COJO Diving’s Ghost Gear Project

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Joe George from CoJo Diving with his “collection” of ghost gear

Working with the Maliseet Nation Conservation Council (MNCC), COJO Rescue in New Brunswick has been removing old commercial fishing gear by the ton. Ghost gear and other marine debris are a concern, now more than ever, as there have been many instances of North Atlantic right whales and other marine species becoming entangled (sometimes fatally) in derelict fishing gear. We will work with MNCC, DFO and the Marine Debris Strategic Action Committee to develop safe and effective methods for removing ghost gear from known locations using diving. If you want to know how you can help, contact us here at COJO Diving.

Read More About CoJo Diving in The Scuba News Canada

Every year, an estimated 640,000 tonnes of lost and discarded fishing gear reach the oceans and are a worldwide problem. Lost gear, also known as ghost fishing, will drift through the depths, capturing whatever crosses its way, entangling and destroying ocean life. A coral reef can be smothered by fishing nets and crab pots can continue to trap marine species on the ocean floor. The extent of this issue has been revealed by recent studies. More than 100,000 whales, dolphins, seals and turtles a year are killed and wounded by discarded fishing nets, according to Greenpeace.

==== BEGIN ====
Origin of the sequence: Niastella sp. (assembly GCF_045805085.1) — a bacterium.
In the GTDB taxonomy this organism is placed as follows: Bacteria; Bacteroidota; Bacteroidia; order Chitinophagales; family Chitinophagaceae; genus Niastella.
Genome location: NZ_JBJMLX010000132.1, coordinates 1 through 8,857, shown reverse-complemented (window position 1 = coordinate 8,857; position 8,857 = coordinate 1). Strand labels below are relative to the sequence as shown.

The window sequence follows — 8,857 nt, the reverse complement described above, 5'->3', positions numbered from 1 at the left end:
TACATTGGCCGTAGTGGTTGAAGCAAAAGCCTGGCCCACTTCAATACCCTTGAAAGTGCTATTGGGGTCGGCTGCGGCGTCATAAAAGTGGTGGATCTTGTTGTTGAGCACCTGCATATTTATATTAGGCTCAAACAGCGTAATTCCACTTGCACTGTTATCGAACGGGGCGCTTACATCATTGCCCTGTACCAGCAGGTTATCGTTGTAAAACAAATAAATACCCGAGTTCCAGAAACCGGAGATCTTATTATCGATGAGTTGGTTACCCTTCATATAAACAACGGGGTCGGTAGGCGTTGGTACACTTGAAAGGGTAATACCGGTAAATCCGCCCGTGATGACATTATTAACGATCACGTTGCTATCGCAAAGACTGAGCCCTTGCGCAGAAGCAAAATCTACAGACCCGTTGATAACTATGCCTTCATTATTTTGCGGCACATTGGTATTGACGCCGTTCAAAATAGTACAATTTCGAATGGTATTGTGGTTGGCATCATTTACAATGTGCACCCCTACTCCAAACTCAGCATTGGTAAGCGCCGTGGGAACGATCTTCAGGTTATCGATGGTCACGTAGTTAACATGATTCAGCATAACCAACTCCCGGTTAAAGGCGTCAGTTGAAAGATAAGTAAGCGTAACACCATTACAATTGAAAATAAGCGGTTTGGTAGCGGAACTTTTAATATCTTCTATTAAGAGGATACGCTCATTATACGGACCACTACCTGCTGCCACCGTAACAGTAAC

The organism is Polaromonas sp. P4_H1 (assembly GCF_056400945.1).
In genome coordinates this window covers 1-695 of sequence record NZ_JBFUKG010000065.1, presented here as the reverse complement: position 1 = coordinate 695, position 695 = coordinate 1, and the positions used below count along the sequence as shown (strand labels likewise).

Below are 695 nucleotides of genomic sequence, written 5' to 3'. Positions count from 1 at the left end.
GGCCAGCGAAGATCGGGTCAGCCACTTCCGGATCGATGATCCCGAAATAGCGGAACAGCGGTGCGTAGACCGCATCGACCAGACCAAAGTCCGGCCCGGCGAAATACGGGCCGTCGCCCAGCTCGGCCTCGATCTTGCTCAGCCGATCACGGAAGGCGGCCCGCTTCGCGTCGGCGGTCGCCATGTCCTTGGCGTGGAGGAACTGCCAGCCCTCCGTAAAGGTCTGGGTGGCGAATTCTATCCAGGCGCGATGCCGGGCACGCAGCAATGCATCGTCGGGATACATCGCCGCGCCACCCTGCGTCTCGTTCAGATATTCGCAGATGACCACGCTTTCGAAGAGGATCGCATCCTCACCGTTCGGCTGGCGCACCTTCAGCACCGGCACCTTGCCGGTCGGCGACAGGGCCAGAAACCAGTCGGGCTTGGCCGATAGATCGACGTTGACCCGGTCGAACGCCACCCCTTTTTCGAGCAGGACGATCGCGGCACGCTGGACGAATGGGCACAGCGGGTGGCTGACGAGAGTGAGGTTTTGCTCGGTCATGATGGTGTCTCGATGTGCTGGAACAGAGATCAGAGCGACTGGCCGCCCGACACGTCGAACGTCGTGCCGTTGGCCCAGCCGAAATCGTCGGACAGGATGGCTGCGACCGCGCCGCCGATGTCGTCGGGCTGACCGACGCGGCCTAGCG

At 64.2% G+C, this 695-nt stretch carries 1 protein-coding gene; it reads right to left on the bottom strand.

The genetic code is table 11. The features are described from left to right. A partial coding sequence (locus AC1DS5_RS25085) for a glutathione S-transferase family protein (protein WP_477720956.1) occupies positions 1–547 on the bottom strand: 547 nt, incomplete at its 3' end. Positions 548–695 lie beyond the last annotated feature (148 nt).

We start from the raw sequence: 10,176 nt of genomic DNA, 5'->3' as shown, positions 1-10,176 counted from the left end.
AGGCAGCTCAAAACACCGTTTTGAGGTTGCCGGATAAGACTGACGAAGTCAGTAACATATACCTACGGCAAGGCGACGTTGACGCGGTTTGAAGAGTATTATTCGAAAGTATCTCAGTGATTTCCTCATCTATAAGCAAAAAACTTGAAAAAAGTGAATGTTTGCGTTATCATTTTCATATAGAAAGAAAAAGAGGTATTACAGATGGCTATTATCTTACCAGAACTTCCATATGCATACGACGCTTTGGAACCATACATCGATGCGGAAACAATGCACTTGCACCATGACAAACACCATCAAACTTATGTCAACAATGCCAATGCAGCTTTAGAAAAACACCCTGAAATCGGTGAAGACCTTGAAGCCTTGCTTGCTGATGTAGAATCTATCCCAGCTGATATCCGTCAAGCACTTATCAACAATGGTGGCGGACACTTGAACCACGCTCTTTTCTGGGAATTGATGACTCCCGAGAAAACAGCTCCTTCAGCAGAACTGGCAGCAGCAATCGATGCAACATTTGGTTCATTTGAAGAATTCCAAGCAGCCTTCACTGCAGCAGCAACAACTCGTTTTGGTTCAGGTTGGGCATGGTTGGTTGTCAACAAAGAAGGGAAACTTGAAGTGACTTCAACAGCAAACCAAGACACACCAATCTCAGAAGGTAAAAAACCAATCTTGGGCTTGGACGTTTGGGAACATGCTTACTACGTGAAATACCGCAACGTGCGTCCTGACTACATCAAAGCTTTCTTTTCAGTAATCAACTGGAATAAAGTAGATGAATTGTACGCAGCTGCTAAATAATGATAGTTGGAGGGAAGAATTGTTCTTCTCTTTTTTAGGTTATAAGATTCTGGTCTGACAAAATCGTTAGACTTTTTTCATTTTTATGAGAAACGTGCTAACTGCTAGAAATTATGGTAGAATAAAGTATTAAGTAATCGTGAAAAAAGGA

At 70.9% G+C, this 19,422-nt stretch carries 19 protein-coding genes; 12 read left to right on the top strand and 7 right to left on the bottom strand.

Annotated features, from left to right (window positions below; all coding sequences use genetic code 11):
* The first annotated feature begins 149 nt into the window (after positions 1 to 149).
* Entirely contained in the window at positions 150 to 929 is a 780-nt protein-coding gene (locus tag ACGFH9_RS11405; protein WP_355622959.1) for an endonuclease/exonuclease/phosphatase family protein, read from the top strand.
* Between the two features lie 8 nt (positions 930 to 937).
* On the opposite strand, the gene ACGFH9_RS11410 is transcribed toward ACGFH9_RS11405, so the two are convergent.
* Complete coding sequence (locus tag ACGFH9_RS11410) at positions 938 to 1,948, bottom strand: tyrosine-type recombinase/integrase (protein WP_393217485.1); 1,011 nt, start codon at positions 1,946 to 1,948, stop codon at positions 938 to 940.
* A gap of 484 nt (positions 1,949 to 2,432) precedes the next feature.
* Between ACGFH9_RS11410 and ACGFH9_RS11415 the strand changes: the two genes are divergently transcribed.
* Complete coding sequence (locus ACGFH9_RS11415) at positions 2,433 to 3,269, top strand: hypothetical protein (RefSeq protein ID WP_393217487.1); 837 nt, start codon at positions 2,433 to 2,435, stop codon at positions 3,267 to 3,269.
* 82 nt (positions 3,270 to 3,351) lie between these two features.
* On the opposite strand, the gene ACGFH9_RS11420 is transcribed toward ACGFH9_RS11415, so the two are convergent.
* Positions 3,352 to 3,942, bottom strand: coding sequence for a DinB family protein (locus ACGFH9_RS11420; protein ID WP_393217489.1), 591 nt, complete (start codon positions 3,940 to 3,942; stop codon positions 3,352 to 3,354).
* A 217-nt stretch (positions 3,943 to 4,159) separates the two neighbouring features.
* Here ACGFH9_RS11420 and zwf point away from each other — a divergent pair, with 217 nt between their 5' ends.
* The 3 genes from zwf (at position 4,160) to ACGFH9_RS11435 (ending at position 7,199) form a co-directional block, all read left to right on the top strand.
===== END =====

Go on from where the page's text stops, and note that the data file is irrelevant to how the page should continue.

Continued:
Contact CoJo diving to help with this project.

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About Author

Kathy is the owner of Kirk Scuba Gear, a passionate Scuba Diver, Ocean Advocate and Managing Editor of The Scuba News Canada

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